Losing a wanted child through miscarriage, stillbirth or medically based termination is devastating and traumatic. If someone close to you is going through this, you’re probably wondering what the hell you can possibly say or do to show you care — and whether doing either will actually just make things worse. The question is particularly relevant on October 15, National Pregnancy and Infant Loss Remembrance Day.
For many people, the default position might be avoidance, which is a natural response to their own discomfort. “Sometimes we avoid mentioning the loss as though ignoring it makes it not be so,” says child and family psychologist Dr. Vanessa Lapointe. “But it is a huge, gaping hole in this parent’s life.”
Infertility and loss advocate Justine Froelker, who has gone through infertility and has also lost three babies, agrees. “Don’t avoid the topic or not bring it up because you don’t want to remind us of our sadness,” she says. “You can remind us; we live in it and with it every day. Ask us how we are from a place of love.”
Here are more ways you can help someone cope with the loss of a baby.
Provide practical help
When parents are grieving, they often don’t have the energy to take care of everyday things like making meals, doing chores and looking after other children or pets. By dropping off meals or paying for a house cleaner, babysitting or dog-walking, you can provide the practical help that will make this time a little easier, says Bina Bird, licensed marriage and family therapist.
Don’t look for a silver lining
Or a light at the end of the tunnel or a reason to be thankful. “Even loved ones with the best of intentions can sometimes say things that are not helpful to a grieving parent,” says Jaime Filler, licensed marriage and family therapist. “Trying to cheer up a grieving parent by sharing success stories of other parents that have had successful births after a loss can make a parent experiencing loss feel frustrated and incompetent.”
Avoid saying things like, “everything happens for a reason,” or “God needed an angel.” And don’t start sentences with “At least…” or “but…” because it’s not going to help. “Sympathy only makes us feel more alone,” explains Froelker. “Instead, choose to practice empathy and say something as simple as, ‘This sucks.'”
Take your cues from the parent
Sometimes a grieving parent will want to talk about their loss, and sometimes they won’t. And this can change from one day to the next. It is important to let the grieving parent take the lead. “Simply asking, ‘Do you want to talk about it?’ can be a good way to test the waters,” advises Filler. “If you don’t get an encouraging response, you can tell your loved one that you are there to listen anytime they feel like talking about it.”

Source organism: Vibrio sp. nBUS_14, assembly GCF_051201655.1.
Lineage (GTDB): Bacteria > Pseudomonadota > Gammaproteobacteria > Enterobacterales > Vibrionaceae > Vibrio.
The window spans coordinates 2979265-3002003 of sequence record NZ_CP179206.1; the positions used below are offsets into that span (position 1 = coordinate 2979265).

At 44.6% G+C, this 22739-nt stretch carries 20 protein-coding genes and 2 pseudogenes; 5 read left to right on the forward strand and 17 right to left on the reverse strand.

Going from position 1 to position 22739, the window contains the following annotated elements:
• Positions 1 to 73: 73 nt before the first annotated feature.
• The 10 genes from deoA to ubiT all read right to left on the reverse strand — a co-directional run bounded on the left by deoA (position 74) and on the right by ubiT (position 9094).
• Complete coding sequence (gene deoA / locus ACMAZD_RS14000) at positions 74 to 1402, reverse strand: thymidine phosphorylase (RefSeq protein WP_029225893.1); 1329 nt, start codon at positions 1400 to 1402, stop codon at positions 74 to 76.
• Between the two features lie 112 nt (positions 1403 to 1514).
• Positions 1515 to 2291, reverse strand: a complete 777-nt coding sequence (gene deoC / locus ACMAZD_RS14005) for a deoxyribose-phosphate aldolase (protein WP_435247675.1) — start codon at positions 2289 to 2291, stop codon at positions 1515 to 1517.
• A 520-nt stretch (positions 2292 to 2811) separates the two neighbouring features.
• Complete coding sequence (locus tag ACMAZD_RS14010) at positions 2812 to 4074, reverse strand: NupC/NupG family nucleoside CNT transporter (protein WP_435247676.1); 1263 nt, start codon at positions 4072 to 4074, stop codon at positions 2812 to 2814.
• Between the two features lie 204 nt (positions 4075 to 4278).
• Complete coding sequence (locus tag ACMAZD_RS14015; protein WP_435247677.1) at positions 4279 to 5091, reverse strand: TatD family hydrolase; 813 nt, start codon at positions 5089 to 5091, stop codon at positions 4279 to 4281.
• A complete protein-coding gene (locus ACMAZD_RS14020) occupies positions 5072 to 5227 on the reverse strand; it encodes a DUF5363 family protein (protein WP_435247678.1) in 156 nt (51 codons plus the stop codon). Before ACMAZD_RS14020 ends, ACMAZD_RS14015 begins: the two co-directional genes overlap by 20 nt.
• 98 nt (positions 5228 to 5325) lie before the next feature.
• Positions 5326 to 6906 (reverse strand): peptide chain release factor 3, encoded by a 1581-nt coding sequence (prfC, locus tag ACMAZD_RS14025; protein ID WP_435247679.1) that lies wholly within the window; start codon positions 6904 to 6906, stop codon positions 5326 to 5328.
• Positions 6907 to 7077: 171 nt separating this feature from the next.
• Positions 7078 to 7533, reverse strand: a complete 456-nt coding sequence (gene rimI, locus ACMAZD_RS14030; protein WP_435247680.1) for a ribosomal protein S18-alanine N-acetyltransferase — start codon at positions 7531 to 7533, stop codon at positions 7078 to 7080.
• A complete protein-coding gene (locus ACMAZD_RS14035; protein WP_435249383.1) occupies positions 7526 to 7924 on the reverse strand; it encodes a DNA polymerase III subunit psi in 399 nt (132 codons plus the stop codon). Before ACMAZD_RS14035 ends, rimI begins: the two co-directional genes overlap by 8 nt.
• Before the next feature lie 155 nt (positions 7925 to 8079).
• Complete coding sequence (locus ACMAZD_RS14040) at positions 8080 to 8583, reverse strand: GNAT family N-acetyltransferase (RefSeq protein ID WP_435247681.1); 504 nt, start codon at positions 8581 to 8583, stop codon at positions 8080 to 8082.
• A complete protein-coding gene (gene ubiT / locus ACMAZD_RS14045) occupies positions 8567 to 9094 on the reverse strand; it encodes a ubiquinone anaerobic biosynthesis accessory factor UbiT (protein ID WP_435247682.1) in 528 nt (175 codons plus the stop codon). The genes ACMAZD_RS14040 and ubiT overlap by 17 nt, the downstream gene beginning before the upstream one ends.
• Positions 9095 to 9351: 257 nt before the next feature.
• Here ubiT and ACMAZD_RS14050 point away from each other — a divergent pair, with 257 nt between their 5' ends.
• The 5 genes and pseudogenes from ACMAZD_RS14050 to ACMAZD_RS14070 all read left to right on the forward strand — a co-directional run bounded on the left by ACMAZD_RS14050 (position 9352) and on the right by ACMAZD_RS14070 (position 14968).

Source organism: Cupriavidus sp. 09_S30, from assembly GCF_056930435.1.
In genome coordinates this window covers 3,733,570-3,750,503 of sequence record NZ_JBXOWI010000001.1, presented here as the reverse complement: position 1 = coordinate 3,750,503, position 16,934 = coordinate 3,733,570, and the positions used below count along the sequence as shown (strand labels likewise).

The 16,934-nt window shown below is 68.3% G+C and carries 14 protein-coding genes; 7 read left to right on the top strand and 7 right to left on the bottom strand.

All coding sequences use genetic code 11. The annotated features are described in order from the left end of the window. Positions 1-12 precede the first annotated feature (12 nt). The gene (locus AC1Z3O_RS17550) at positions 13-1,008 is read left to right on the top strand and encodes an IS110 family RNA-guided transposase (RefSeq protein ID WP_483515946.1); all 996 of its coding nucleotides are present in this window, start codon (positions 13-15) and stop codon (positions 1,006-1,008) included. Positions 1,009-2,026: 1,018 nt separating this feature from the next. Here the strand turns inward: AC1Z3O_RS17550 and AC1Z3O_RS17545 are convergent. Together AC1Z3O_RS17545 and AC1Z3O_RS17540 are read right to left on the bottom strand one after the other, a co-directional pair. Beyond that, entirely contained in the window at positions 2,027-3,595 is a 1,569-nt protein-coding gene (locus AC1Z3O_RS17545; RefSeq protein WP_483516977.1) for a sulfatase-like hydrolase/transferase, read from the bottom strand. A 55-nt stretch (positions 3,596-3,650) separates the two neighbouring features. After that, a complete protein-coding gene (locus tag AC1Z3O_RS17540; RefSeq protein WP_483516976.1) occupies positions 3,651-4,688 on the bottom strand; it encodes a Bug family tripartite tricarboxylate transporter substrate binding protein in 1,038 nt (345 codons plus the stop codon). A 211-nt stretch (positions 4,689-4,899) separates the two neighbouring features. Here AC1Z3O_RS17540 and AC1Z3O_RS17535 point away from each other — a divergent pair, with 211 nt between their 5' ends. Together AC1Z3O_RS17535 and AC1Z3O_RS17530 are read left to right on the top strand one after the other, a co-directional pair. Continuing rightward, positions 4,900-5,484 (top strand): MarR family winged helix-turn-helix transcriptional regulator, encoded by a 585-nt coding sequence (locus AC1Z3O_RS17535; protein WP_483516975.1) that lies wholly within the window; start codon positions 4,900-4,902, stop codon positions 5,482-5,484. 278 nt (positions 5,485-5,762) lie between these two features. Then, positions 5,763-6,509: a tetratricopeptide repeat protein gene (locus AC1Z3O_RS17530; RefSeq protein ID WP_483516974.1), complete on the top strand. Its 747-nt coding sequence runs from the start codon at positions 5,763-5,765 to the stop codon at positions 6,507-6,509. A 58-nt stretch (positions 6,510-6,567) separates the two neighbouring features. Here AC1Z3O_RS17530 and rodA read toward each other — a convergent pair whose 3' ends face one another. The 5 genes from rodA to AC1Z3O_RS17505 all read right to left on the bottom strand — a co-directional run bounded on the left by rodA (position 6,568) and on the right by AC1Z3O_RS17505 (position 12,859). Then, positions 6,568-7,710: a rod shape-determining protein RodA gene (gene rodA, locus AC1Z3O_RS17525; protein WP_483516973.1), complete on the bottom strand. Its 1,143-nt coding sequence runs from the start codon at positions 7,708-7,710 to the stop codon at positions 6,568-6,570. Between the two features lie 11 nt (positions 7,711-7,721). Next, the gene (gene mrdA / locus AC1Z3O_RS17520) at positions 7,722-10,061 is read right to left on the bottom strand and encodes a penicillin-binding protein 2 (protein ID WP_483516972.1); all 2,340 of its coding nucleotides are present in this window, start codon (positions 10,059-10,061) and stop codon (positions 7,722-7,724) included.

Don’t try to make it better
Someone you love is experiencing a loss of life, and it doesn’t need to be made better. “It needs to be understood as horrific and awful and devastating,” says Lapointe. “It is OK to sit in that alongside the parents who are struggling.”
“Ask us what we need, and be OK when we say we aren’t sure,” says Froelker. “Take that as permission to just be with us.”
Listen — for as long as they need you to
Sometimes, what a grieving parent needs is someone who is really listening to what they’re saying. “Allow them to feel however they feel about it in the moment (hopeless, angry, numb, sad, afraid, etc.),” urges Mallika Bush, marriage and family therapist. “Listen to their story of what happened as many times as they need to tell it.”
Celebrate the life that was — or almost was
Grieving parents’ feelings on whether or not an unborn baby was “alive” may vary, but for many, that baby existed — even if only in embryonic form. And that alone is something that can be celebrated. “Refer to the baby by name if there was a name given,” says Lapointe. “Talk about the hopes and dreams that were attached to that child. If the child lived, even for a short period of time, tell stories about him or her.”
Keep showing up
There’s often a lot of support immediately following the loss of a baby, but people eventually move on with their lives. Meanwhile, the loved one is still working through their grief — and may feel isolated. “Keep reaching out to your loved one who is suffering,” says Bush. “Make plans to see them for at least six months following the loss.”
The parent will never forget their baby’s due date, birthday or death anniversary. Reach out to them on those difficult days. “A card, some flowers, going on a walk with them or even just a text of love can help your loved one not feel so alone in the pain and solitude of remembering the loss,” says Bush.
Above all, remember that your loved one won’t expect you to take their grief away. What you can do is keep them company, help them normalize their feelings and be a consistent, supportive, caring presence.
For more information and advice, Mommies Enduring Neonatal Death (M.E.N.D.) has a list of infant loss organizations offering miscarriage, stillbirth and infant loss support.
A version of this story was originally published in February 2018.